Three real estate dealers shot in two months. A booming housing sector, high stakes and the lure of fast money is making property dealing a risky business, reports Ravi Bajpai.delhi Updated: Jul 27, 2008 23:37 IST
July 19, 2008: Sujit Rana, a property dealer, was having a drink with a friend in Outer Delhi when three men on a motorcycle pulled by and shot him dead.
July 5, 2008: Gurmeet Singh, a south Delhi-based property dealer, gunned down by a gang in Sangam Vihar.
June 2008: Salim Pehalwan, another property dealer, was returning home in northeast Delhi when attackers pulled by his motorcycle and killed him.
They may not live by the gun, but operate under its constant shadow. In their trade, a business rival could be more than just a competitor, possibly a threat to life. No college would probably teach you the tricks of property dealing, and entering the field might be as simple as hiring a small room, putting up a signboard and starting shop. But surviving here is a mean job.
Competition is tough once you put stake in real estate, say police officers. “Property dealers are one another’s biggest enemies. Most dealers who come to us have threats from fellow dealers and the worries range from extortion to criminal intimidation to assaults,” said a senior officer in the Special Cell.
High stakes and easy money together make property dealing a risky profession, say property dealers. Add to this lucrative deal a dash of competition and you get a dangerous mix of envy, guile and malice. “With so many small dealers cropping up in every corner, especially in Lal Dora areas and unauthorised colonies, every deal is quite secretive. No one can risk leaking information and losing commission,” says a property dealer of south Delhi.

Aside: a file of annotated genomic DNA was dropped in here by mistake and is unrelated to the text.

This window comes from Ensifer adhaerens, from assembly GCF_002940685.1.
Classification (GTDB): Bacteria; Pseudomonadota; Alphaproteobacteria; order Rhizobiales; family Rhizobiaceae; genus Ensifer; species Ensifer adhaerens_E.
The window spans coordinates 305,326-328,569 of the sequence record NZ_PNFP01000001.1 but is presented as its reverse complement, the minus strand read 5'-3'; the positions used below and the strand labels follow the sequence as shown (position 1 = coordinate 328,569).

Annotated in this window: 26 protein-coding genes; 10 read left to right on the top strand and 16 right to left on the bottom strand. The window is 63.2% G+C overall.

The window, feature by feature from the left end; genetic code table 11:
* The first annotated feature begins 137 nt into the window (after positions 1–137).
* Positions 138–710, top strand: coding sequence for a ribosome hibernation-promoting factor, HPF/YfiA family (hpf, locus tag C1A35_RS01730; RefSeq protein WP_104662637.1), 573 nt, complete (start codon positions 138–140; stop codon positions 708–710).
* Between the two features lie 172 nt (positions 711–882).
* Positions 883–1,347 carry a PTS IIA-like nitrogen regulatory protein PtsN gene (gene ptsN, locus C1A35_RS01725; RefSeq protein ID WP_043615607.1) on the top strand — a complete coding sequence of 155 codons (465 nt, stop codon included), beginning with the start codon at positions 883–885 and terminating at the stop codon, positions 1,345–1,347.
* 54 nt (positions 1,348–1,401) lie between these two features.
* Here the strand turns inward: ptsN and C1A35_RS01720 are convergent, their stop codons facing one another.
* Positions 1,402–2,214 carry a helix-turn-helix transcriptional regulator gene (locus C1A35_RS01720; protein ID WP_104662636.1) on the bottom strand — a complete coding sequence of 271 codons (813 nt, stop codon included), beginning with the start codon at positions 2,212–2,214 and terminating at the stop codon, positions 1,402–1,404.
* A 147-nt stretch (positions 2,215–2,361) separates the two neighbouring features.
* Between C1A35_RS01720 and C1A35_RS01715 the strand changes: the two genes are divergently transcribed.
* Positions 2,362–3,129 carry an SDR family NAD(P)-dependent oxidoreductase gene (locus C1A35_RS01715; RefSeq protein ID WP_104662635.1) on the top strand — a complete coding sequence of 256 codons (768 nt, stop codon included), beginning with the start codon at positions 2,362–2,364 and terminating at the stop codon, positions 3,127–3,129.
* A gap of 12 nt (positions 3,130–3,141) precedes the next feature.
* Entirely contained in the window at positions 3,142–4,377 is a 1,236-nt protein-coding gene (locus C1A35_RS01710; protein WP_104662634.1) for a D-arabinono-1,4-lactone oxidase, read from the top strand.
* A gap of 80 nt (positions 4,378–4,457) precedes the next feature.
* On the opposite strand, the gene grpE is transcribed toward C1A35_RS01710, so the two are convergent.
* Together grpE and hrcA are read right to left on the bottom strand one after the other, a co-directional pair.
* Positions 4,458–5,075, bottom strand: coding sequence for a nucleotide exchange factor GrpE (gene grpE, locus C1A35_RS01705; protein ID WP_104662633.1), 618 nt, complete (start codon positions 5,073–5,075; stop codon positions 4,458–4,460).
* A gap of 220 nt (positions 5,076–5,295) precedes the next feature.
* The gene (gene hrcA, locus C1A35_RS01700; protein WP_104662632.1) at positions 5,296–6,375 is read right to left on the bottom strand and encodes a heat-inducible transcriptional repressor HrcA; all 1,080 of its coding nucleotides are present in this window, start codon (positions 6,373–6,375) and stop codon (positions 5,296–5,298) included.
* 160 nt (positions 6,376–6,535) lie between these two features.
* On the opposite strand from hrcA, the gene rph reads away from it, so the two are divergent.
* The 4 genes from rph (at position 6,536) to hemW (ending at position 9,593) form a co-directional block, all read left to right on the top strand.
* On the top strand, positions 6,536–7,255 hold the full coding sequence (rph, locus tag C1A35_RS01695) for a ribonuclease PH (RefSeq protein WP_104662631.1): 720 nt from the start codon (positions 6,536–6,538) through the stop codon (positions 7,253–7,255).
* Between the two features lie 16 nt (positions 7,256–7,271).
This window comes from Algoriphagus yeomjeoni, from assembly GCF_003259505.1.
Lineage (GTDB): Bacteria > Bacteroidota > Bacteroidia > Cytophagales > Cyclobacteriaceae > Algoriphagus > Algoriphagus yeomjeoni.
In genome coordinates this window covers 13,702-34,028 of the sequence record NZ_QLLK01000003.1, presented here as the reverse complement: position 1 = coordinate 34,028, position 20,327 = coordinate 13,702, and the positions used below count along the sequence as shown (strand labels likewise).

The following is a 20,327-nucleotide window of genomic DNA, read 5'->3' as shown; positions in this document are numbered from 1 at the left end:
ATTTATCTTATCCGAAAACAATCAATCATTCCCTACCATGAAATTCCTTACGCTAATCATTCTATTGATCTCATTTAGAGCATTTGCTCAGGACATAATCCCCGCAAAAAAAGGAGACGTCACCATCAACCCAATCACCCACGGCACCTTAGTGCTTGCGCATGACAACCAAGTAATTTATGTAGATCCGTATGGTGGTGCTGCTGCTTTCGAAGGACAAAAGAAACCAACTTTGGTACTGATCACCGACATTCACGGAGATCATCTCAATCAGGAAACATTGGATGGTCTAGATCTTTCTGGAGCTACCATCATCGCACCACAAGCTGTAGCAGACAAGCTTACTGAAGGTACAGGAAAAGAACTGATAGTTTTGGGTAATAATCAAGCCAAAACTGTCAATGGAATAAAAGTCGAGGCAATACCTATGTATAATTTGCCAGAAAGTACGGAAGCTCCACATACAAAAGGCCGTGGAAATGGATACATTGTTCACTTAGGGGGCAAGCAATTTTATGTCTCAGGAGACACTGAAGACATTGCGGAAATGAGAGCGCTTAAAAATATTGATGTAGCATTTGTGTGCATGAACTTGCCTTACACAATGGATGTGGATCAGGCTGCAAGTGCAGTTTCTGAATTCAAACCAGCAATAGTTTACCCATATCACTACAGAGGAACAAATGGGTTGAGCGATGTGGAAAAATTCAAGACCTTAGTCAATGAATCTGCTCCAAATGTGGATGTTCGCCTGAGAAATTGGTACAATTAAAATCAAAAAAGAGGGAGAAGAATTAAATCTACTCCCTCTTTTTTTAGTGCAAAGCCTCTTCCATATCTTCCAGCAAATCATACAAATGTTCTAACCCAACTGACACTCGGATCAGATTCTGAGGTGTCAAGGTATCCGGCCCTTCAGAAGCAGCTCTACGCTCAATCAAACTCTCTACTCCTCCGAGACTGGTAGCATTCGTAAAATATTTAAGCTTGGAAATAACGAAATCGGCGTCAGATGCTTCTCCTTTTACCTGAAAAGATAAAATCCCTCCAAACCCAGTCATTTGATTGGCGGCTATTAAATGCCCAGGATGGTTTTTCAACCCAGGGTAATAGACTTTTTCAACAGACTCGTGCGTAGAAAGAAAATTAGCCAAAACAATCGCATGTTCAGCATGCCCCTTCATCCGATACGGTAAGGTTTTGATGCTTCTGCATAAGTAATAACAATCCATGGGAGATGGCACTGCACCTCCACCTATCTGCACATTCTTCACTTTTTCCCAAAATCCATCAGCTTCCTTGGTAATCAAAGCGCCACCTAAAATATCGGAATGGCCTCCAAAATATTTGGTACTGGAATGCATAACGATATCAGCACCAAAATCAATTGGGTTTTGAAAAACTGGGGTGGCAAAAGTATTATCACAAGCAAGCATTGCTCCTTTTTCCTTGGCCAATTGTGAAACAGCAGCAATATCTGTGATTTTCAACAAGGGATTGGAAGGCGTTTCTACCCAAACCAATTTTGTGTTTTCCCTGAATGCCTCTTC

There’s isn’t any official consensus, but Delhi roughly accommodates more than 60,000 property dealers, said SK Jain of online property utility www.jugaad.com. These are broadly divided into the multinational real estate firms that deal in commercial space, city-based companies that deal in medium to large projects and the large, unorganised small dealers, the ones who operate from colonies and deal in individual properties.
The third group is the most vulnerable, primarily because of the scope of their work, says a property dealer, who didn’t want to be named. “Their livelihood depends on individual properties and they cannot afford to let go of them. They are the ones who spy on fellow dealers and try to take over their clients conspicuously. Dealers at times also quote an escalated price to mislead, which eventually leads to bad blood,” said a property dealer.
Property dealing in Delhi doesn’t work on any code of conduct or ethics, primarily because a chunk of dealers aren’t registered with the government and remain unorganised, feeding on one property here and another there, said a property dealer. Since the stakes involved are big and the risk factor high, several dealers want to keep firearms for bad times, said a police officer in Delhi Police’s licencing branch.